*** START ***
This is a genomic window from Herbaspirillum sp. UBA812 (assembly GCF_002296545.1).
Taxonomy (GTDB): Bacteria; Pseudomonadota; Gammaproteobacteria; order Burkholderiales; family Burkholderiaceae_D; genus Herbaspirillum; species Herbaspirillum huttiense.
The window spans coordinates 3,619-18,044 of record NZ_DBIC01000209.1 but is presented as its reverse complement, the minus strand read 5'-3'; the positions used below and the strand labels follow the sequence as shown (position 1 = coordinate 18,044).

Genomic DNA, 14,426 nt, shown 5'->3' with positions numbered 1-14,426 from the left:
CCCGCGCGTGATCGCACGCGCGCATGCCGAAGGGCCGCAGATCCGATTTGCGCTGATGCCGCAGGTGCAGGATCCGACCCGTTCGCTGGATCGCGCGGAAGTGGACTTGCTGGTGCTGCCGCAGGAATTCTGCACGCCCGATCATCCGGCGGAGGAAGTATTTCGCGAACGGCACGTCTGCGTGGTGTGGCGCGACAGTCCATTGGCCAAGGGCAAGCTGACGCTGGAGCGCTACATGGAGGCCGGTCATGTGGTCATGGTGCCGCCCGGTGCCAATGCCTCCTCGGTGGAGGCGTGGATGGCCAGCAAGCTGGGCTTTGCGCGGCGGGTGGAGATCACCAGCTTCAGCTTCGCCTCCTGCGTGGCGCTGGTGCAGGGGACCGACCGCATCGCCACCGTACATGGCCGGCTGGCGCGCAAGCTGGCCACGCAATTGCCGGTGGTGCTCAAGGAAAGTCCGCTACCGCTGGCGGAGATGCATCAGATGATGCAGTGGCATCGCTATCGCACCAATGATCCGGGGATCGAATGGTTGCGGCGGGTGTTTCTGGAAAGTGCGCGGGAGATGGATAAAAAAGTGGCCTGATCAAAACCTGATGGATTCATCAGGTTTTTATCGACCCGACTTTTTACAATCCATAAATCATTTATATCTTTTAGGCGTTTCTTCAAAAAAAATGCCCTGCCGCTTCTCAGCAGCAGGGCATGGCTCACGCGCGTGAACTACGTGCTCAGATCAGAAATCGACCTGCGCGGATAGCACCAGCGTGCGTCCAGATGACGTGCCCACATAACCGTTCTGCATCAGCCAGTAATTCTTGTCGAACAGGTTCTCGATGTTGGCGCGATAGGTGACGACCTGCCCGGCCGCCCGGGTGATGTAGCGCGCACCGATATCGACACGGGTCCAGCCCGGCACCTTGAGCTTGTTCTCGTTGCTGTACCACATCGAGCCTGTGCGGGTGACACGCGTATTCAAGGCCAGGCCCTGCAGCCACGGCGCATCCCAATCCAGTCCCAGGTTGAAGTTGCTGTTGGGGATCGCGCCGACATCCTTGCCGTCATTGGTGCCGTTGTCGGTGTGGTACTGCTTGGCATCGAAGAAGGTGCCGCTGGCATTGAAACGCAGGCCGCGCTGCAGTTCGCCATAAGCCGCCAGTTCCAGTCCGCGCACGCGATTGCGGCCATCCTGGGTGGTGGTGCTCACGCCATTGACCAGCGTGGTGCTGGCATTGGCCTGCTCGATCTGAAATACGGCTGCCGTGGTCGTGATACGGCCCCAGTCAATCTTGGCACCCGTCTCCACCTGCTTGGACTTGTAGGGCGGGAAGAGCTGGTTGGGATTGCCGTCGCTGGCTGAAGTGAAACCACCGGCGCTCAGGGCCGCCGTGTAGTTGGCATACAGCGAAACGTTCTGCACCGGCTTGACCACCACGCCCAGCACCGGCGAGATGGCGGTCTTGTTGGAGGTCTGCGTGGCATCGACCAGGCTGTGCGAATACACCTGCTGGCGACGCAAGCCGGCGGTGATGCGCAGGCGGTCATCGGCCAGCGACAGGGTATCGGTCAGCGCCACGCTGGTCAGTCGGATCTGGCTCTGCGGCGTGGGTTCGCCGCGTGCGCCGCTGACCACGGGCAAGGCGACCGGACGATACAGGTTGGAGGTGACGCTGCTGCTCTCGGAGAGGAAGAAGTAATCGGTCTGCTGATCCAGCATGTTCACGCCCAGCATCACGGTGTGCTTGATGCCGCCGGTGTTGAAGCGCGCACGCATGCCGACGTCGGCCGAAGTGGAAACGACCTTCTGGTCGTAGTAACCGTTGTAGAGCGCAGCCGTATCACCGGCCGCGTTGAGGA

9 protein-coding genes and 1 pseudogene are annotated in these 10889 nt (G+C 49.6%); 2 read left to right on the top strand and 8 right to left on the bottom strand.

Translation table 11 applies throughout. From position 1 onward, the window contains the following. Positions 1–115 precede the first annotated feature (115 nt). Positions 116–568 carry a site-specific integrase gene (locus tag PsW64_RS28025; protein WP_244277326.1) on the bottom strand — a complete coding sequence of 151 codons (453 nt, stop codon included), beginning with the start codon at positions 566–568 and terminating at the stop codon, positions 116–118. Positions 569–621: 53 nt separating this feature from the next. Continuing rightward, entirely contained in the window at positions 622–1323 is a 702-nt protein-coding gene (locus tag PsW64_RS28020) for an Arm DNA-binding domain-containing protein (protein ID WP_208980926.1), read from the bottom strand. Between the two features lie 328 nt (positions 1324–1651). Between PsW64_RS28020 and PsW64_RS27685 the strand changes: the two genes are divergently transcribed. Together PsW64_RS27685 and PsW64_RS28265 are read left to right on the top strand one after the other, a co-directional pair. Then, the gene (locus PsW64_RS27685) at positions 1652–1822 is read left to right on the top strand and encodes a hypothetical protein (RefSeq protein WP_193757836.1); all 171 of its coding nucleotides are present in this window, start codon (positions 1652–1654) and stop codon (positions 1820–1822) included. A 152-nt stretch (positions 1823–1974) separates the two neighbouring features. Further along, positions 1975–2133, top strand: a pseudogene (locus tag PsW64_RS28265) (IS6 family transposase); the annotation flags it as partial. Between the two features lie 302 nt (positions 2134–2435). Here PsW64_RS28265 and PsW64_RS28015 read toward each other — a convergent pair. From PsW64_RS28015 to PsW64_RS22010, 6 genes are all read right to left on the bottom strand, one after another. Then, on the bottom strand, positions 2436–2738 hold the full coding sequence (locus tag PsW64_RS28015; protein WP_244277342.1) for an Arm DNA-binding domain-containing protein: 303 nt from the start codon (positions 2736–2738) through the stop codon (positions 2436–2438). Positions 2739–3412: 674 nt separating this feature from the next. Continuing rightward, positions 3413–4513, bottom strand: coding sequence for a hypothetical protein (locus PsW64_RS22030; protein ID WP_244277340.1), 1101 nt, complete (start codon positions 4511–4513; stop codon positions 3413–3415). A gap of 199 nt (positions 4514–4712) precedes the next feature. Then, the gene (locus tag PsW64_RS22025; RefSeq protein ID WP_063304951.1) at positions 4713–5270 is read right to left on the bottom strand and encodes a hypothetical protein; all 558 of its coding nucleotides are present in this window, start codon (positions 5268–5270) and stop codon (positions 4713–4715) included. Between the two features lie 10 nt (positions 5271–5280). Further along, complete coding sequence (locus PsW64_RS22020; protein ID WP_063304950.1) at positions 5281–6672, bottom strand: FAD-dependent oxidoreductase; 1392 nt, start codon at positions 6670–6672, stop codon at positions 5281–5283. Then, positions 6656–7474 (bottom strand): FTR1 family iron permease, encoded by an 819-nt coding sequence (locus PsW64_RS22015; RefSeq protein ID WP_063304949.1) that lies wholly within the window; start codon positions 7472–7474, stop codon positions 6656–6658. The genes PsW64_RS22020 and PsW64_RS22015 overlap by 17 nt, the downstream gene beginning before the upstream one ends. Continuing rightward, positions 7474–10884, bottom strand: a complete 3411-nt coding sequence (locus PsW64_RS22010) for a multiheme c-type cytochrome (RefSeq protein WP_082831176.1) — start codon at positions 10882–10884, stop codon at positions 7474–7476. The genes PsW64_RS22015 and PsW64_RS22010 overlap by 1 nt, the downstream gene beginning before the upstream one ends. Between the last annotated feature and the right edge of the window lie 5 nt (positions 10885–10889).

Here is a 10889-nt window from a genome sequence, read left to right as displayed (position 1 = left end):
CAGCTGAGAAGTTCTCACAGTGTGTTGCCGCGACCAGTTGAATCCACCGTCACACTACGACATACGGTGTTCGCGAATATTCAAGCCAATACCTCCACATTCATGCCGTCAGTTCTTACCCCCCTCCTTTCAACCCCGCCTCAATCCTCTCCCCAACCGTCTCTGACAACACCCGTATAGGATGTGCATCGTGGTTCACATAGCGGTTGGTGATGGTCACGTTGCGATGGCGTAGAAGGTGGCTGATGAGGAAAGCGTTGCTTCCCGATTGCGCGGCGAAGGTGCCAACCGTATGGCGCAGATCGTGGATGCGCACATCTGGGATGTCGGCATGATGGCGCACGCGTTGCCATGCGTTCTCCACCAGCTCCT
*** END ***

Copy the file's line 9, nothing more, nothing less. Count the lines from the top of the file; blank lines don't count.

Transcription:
CAGCTGAGAAGTTCTCACAGTGTGTTGCCGCGACCAGTTGAATCCACCGTCACACTACGACATACGGTGTTCGCGAATATTCAAGCCAATACCTCCACATTCATGCCGTCAGTTCTTACCCCCCTCCTTTCAACCCCGCCTCAATCCTCTCCCCAACCGTCTCTGACAACACCCGTATAGGATGTGCATCGTGGTTCACATAGCGGTTGGTGATGGTCACGTTGCGATGGCGTAGAAGGTGGCTGATGAGGAAAGCGTTGCTTCCCGATTGCGCGGCGAAGGTGCCAACCGTATGGCGCAGATCGTGGATGCGCACATCTGGGATGTCGGCATGATGGCGCACGCGTTGCCATGCGTTCTCCACCAGCTCCT